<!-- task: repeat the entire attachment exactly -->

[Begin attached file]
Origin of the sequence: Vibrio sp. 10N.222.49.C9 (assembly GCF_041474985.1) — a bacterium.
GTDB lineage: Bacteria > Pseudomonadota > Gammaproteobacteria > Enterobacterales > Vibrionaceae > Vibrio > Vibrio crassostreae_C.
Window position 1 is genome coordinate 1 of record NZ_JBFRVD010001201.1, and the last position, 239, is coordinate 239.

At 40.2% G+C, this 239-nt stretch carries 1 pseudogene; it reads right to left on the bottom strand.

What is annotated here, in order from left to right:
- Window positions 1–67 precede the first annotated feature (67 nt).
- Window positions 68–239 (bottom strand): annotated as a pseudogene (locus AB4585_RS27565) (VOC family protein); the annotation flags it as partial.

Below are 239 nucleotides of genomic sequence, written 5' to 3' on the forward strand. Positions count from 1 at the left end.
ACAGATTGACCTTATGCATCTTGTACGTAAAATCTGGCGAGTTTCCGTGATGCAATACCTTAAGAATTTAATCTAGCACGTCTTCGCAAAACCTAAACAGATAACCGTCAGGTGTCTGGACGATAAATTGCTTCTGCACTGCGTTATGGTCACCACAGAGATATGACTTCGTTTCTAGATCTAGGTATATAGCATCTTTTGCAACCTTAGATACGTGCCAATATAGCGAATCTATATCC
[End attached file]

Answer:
Origin of the sequence: Vibrio sp. 10N.222.49.C9 (assembly GCF_041474985.1) — a bacterium.
GTDB lineage: Bacteria > Pseudomonadota > Gammaproteobacteria > Enterobacterales > Vibrionaceae > Vibrio > Vibrio crassostreae_C.
Window position 1 is genome coordinate 1 of record NZ_JBFRVD010001201.1, and the last position, 239, is coordinate 239.

At 40.2% G+C, this 239-nt stretch carries 1 pseudogene; it reads right to left on the bottom strand.

What is annotated here, in order from left to right:
- Window positions 1–67 precede the first annotated feature (67 nt).
- Window positions 68–239 (bottom strand): annotated as a pseudogene (locus AB4585_RS27565) (VOC family protein); the annotation flags it as partial.

Below are 239 nucleotides of genomic sequence, written 5' to 3' on the forward strand. Positions count from 1 at the left end.
ACAGATTGACCTTATGCATCTTGTACGTAAAATCTGGCGAGTTTCCGTGATGCAATACCTTAAGAATTTAATCTAGCACGTCTTCGCAAAACCTAAACAGATAACCGTCAGGTGTCTGGACGATAAATTGCTTCTGCACTGCGTTATGGTCACCACAGAGATATGACTTCGTTTCTAGATCTAGGTATATAGCATCTTTTGCAACCTTAGATACGTGCCAATATAGCGAATCTATATCC